Splintered, by A.G. Howard

I got this book and its sequel Unhinged for Christmas from my daughters. They got me a YA book because they obviously know I’m a YA writer who reads YA books. And they also know that I absolutely adore Lewis Carroll’s Alice’s Adventures in Wonderland. Of course I’d be interested in reading a modern-day extension of one of my all-time favorite books! My girls know me well. Now let’s jump down the rabbit hole and set up then review the story.

Our heroine is Alyssa, who is a direct descendant of Alice Liddell, the Alice that Carroll based his Wonderland story on. Apparently, all the women in Alice’s bloodline eventually go insane. Alyssa’s mother Allison is currently in an asylum suffering from delusions, and Alyssa fears she may be next because she hears bugs and plants talking to her. Compounding matters more is some typical high school angst about post-graduation plans, particularly about how Alyssa’s best friend (and object of affection) Jeb will be studying art abroad with his girlfriend.

It turns out that Alyssa’s bloodline is cursed due to events set in motion when great-great-great-grandmother Alice visited Wonderland. That’s why the original Alice supposedly went insane, and that’s why Allison may also be insane, and that’s why Alyssa could ultimately end up insane. (Side note: with her grandmother named Alicia, I wonder what A-names the other females in their family tree had.) Conceptually, I LOVE THIS IDEA OF THIS BOOK. Wonderland is filled with trippy imagery, and connecting it to a family’s predisposition for insanity? Could there be a stronger premise?

Instead of the odd but lighthearted nature of Carroll’s book, this Wonderland is a darker, even odder world. At times, it was difficult for me not to draw comparisons between the world of Splintered and the world of the Tim Burton-directed Alice in Wonderland with Johnny Depp as the Mad Hatter. Both have incredible visuals—not surprising for a CGI-heavy film, but incredibly impressive for a young adult book. Seriously, the images created by Howard are extremely vivid and creative, and they really made me picture the characters and both the real and strange worlds in the book.

As an aficionado of Alice in Wonderland, I absolutely loved the reimagining of the original characters. The White Rabbit becomes a frightening character named Rabid White. The Mad Hatter’s counterpart in this story is a bizarre yet ingenious creation. The Caterpillar, one of a few characters who helps Carroll’s Alice in her journey, is metamorphosed (figuratively and literally) into a dubiously-motivated winged humanoid named Morpheus who has an intriguing history with Alyssa’s childhood self. There are elements of a love triangle between Alyssa, Jeb, and Morpheus that interestingly plays out as the three characters wrestle with their trust in one another.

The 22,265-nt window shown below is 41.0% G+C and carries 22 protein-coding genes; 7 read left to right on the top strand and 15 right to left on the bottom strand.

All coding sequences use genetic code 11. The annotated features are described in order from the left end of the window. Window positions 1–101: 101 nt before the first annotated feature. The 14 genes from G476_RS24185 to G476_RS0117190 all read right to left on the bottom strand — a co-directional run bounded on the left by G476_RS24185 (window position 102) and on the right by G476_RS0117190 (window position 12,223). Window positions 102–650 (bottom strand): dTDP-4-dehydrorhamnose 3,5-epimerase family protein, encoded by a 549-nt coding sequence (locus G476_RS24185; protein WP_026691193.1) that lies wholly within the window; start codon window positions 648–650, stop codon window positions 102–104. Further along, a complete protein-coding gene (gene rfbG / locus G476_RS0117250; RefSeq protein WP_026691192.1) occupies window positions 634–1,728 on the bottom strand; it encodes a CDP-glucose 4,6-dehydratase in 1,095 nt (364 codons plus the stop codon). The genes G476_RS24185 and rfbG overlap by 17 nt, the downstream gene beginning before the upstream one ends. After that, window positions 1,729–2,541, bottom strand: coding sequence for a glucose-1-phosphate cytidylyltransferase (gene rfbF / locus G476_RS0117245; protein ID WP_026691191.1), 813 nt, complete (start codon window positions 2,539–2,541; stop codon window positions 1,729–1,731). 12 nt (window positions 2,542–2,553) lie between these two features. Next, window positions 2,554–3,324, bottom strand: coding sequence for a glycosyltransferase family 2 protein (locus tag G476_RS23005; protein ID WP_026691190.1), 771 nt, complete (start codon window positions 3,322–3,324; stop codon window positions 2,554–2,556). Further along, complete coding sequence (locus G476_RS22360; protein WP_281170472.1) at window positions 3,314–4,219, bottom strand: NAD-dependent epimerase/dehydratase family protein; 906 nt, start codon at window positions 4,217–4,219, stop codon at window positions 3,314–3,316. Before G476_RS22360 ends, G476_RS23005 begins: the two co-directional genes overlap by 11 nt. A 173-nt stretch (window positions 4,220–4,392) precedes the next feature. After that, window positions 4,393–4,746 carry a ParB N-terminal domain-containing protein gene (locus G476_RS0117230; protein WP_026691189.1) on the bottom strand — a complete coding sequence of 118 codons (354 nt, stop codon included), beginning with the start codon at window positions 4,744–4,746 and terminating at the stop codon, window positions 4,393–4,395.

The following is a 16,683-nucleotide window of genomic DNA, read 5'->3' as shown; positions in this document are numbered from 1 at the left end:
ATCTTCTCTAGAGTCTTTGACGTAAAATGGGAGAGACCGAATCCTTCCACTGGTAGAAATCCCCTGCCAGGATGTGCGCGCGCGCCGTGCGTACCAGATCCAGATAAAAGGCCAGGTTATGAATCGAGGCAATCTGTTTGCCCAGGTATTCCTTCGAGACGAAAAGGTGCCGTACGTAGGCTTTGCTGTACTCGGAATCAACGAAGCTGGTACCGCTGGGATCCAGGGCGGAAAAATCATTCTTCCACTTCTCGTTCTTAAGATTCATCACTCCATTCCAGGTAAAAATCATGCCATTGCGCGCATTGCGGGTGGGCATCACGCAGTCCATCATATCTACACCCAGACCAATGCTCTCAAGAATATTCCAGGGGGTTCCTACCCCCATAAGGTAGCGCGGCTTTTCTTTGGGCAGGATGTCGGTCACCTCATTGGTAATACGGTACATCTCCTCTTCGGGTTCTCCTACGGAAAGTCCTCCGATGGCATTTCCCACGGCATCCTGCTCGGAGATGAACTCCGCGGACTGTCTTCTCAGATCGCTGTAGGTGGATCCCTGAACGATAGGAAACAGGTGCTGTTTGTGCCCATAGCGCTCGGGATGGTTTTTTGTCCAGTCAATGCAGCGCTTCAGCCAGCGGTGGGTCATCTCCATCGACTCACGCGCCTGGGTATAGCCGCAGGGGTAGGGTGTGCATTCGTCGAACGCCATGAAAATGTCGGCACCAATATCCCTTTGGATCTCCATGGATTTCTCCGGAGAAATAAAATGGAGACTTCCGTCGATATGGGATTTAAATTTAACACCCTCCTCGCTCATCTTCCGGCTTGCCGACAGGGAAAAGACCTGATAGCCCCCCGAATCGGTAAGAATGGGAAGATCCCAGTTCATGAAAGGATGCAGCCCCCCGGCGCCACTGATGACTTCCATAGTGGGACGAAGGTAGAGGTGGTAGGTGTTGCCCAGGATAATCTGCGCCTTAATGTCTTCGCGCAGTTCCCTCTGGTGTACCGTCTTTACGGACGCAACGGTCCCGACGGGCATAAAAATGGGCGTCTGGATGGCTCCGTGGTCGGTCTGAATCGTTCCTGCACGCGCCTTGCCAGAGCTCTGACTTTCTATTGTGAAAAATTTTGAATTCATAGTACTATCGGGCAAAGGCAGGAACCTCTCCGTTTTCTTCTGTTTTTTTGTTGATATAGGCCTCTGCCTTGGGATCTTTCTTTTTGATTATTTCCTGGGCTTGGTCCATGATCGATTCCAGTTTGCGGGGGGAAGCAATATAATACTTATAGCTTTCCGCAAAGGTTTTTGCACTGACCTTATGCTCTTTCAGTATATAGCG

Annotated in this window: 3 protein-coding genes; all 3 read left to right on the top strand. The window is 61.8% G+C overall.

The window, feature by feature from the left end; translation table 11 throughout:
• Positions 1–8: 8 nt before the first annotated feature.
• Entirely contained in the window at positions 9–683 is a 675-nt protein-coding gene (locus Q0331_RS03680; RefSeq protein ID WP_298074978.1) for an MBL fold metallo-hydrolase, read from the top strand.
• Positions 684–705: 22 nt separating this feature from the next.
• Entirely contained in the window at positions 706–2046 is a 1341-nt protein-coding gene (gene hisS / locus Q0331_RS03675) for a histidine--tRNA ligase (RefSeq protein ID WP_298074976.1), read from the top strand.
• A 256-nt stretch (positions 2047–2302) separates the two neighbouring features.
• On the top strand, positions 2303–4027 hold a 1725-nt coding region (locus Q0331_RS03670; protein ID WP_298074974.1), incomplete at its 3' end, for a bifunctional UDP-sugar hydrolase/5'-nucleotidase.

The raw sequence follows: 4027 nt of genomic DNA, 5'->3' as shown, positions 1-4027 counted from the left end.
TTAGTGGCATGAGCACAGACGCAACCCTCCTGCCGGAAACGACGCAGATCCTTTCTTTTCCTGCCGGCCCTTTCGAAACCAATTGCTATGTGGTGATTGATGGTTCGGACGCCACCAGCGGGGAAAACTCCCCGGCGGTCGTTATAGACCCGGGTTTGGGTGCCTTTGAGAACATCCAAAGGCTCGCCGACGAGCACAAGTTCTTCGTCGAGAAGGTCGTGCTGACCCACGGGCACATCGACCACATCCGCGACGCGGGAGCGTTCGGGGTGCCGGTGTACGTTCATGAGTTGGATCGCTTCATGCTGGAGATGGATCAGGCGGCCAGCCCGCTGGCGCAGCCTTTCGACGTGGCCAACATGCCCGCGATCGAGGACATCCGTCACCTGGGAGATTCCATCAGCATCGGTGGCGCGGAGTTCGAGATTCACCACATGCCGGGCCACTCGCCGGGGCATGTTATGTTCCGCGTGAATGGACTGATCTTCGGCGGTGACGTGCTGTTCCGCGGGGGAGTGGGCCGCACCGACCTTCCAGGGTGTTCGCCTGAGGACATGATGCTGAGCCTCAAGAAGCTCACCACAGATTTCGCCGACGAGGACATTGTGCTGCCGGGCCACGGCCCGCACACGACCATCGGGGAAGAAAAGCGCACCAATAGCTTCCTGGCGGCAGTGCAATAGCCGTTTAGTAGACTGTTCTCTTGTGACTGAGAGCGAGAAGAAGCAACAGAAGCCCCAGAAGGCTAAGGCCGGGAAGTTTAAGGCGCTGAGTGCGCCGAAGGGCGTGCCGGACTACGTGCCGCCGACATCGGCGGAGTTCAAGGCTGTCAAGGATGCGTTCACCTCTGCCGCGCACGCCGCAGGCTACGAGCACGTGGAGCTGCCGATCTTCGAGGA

Despite the strong concept and imagery, something is missing. The story is told from Alyssa’s point of view, and I never fully latched on to her as a narrator. I simply didn’t relate to her as much as I would have liked. Ironically, I liked her narration the most when she was at her most unreliable—her most splintered—particularly at the Mad Hatter’s tea party table. But too often, I felt she was telling me these wonderful images and concepts instead of really experiencing them. Some tremendously described magical things happen to her along her journey, and there’s some personal growth, but it seemed a little less dimensional than the wonderful dimension of the world itself.

There are some enjoyable twists and turns in the book, but the big reveals at the end didn’t surprise me as much as I would have liked them to. More disconcerting was that Alyssa seemed to understand them immediately. Although the reason behind her understanding is logical—even in a world like Wonderland based on illogic—it was mostly her telling the reader the twists than discovering them. For a final battle, it seemed a little too passive for me, but the ending is handled nicely enough—open for the sequel, but with the primary plot sufficiently resolved.

Did I enjoy this book? I didn’t not enjoy it, and the pages kept turning. Will I read the next part? Most likely; I already own it, and I’m interested enough to see where the saga’s wings will fly next, but there are other books I want to read ahead of it. How would I rate this one? Because the various story elements had somewhat splintered success, I give Splintered FOUR STARS.

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Splintered is available at Amazon.

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